Not the Mama

Coraline’s parents work excessively. Having moved into a new house, without any time to even stock food and on a deadline for their magazine, Coraline has to contend with doing things herself. Certainly, her situation is a relatable one.

The storytelling’s subtlety broadens to define a parent’s love. Naturally ignored and treated like a burden, Coraline enters an “other” world where her parents make endless delicious food, gifts are numerous, neighbors perform spectacular shows, and the outdoor garden glows like an ocean overflowing with bio-luminescent creatures. No wonder she’s infatuated – she feels loved in this other place.

Coraline remains a stop motion high point for the art form itself

For Coraline, the strength lies in how the script slowly weaves distrust through the title character’s mind. Her “Other Mother” provides, but does so out of a need to control, not love. It’s a difficult lesson, showing that attention or gifts are not a sign of parental bonding, and stress-laden adults often need to focus. Coraline learns not to think only of herself as she enjoys the easy-going childish pleasures like free cotton candy. She eventually learns her friend can no longer speak, a selfish trade for her happiness. It’s a complex lesson.

The result is an enjoyable fairy tale, intelligently composed as to never lose the important message amid a visual extravaganza. Generous as Coraline is in developing characters and the world, stop motion produced by Laika defies the medium’s usual restrictions. It’s so glossy, so bold, so eccentric, and so detailed, focusing on just the story and not the artistry directly is a challenge. With some 60 mice dancing for a circus act partway through, the level of work involved blows the mind.

Add in the color, the music, and sound, Coraline becomes an absolute feast for multiple senses, this while exciting the brain via the intricate narrative style. Coraline remains a stop motion high point for the art form itself, an astonishingly beautiful and cautionary fable that’s rare to create so successfully.


Shout Factory notes a new 4K restoration for this release. That’s likely true, but this isn’t a native 4K presentation, rather an upscale as the digital source offers no additional information from the original 2K finish. Sharpness looks enhanced, giving Coraline an unnatural edginess. Not sharpened, just impure. Slightly. And enough to leave ringing artifacts behind. But again, slightly. There’s even shimmering where not intended (also slightly).

Detail still comes in droves, from hair to clothing. Texture on puppets is never at a loss, while miniature environments show equal fidelity. In terms of improving over the Blu-ray though, Coraline is only a marginal upgrade. This is especially true in wider shots where the edginess sours the imagery.

Generous Dolby Vision grading shimmers off Coraline’s hair, and that’s only the beginning. Crisp contrast assists throughout, accentuating the frame. Black levels bring crushing concerns, taking shadow detail with them. That’s the sole issue with the new grading.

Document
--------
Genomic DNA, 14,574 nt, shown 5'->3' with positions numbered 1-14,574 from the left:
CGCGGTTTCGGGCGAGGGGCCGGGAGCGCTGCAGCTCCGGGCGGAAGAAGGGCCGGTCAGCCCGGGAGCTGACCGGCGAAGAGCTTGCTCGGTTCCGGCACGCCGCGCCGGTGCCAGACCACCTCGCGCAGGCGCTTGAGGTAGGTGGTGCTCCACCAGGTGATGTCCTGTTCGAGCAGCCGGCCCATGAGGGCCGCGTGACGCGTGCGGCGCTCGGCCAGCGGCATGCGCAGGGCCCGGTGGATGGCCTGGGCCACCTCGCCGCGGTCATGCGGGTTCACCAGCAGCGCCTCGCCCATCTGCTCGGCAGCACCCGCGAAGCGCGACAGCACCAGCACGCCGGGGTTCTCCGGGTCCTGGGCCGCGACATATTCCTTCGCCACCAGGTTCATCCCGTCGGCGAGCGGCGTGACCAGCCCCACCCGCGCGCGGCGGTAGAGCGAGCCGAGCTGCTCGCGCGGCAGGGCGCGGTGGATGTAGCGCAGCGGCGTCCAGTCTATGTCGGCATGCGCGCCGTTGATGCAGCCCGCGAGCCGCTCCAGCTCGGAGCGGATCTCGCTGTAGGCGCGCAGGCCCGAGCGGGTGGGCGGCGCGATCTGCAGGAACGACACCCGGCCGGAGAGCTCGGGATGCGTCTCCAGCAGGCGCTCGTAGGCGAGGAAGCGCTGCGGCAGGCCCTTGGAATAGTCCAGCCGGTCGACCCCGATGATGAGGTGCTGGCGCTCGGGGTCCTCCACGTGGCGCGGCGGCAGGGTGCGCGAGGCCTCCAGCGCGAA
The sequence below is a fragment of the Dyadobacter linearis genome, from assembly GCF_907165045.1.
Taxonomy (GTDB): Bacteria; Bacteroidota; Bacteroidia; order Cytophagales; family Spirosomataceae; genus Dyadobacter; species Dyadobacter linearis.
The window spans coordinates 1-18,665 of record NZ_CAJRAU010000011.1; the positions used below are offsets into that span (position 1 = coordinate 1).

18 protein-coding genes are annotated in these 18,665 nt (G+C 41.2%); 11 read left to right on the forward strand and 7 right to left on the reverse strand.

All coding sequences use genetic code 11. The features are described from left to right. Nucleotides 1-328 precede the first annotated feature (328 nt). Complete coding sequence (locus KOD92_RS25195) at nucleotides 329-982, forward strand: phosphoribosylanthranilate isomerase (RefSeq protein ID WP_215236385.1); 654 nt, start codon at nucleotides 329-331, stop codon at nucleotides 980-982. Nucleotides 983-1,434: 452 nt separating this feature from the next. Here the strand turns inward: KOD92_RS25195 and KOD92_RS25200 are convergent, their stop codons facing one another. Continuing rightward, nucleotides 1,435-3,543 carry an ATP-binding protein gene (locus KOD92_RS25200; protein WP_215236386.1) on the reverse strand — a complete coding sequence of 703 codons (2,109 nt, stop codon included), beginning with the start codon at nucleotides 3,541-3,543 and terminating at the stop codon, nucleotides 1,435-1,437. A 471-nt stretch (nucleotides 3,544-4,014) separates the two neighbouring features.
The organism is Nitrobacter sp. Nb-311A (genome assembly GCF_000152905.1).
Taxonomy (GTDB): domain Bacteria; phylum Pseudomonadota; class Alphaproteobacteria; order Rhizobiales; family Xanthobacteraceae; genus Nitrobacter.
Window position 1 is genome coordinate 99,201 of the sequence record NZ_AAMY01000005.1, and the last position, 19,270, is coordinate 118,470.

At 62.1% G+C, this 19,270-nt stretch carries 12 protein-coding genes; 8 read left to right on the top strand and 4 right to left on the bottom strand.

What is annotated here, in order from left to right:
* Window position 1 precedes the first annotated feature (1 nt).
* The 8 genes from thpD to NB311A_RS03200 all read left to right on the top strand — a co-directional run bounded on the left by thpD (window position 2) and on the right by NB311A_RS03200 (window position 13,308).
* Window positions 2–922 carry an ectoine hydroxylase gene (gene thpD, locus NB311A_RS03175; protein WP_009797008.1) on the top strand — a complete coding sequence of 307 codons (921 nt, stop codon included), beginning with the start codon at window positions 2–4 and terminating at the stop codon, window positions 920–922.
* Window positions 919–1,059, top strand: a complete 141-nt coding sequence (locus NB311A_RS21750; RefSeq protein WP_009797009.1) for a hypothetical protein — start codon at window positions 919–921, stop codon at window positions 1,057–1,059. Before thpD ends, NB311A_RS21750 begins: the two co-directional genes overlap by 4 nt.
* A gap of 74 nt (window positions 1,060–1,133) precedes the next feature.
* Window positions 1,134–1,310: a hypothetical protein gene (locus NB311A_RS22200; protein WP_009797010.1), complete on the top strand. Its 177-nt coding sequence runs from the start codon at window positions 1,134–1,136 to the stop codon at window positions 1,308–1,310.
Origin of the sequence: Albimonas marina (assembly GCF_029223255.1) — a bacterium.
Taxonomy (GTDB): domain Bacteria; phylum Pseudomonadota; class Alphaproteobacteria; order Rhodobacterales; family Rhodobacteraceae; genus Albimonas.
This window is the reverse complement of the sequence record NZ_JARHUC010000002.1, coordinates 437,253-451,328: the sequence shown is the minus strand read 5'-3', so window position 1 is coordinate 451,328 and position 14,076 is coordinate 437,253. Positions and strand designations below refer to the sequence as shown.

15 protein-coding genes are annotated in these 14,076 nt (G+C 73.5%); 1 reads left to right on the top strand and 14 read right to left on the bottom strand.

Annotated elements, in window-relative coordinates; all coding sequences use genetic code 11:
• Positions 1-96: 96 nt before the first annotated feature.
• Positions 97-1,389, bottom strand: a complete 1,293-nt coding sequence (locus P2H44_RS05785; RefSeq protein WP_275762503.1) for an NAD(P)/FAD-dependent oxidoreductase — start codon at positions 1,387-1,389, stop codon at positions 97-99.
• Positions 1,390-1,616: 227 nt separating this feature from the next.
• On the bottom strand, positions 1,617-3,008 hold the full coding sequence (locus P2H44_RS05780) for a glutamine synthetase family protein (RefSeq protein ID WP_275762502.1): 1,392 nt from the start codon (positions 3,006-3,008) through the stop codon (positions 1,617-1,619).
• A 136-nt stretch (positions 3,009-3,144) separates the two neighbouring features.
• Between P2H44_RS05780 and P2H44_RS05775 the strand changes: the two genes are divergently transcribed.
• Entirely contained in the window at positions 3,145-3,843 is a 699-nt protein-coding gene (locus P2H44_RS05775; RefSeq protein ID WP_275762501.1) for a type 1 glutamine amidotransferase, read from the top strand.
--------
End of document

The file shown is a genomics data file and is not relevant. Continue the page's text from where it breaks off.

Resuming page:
Source material shows a persistent noise, typically unobtrusive, although a few peaks give the encode challenges. That’s minor. Color saturation poses no problems, with bold, dense primaries standing out against a wide, varied palette. From Coraline’s yellow raincoat to her other clothing, every hue presents with vividness. Once into the outdoor garden, lit up and blooming, the visual boost more than justifies this release, even if it’s a close call.

Also note the occasional dead/stuck pixel in the source material.


Coraline brings opportunity for an Atmos remix, and Shout takes full advantage of the moment. Surrounds prove prominent, from stretching the music to enveloping the soundstage via rain, storms, and other ambient effects. The real work happens in the heights though, especially with the flying creatures. Whipping overhead, any chance to offer Atmos effects is taken, and it’s often. Even the music creeps into the added speakers, bringing additional space to an already grand home audio disc.

Range delivers on the low-end, producing the expected bass. There’s variance, from soft touches during tender moments, the music helped along by a light strumming. When Coraline veers toward horror, bass intensity increases to a sustained, thick rumble. Action scenes provide jolts galore, and they’re not subtle, rather room-filling shaking, the best being the “other” world’s collapse after Coraline finds the third eye.


Director Henry Selick brings composer Bruno Coulais with him on a commentary track, kicking off a fine set of extras (which reside on the Blu-ray only). Two Inside Laika featurettes include key interviews while focusing on the characters in the first, and the second revisits the puppets, split into seven segments annoyingly given their short length.

A selection of deleted scenes (mostly finished) includes edited introductions from Selick. A making of is split into 10 segments, and runs for a bit over a half hour. Two extra featurettes, one on voicing the characters and another on the film’s creepy factor should have been included in the making of. All of them offer solid insight, despite the usual round of (deserved) self-congratulation.

Full disclosure: This Blu-ray was provided to us for review. This has not affected the editorial process. For information on how we handle review material, please visit our about us page to learn more.

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Coraline approaches a difficult topic for kids with a colorful, imaginative world that’s almost a miracle in its execution.

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The following six screen shots serve as samples for our subscription-exclusive set of 45 full resolution uncompressed 4K screen shots grabbed directly from the UHD:

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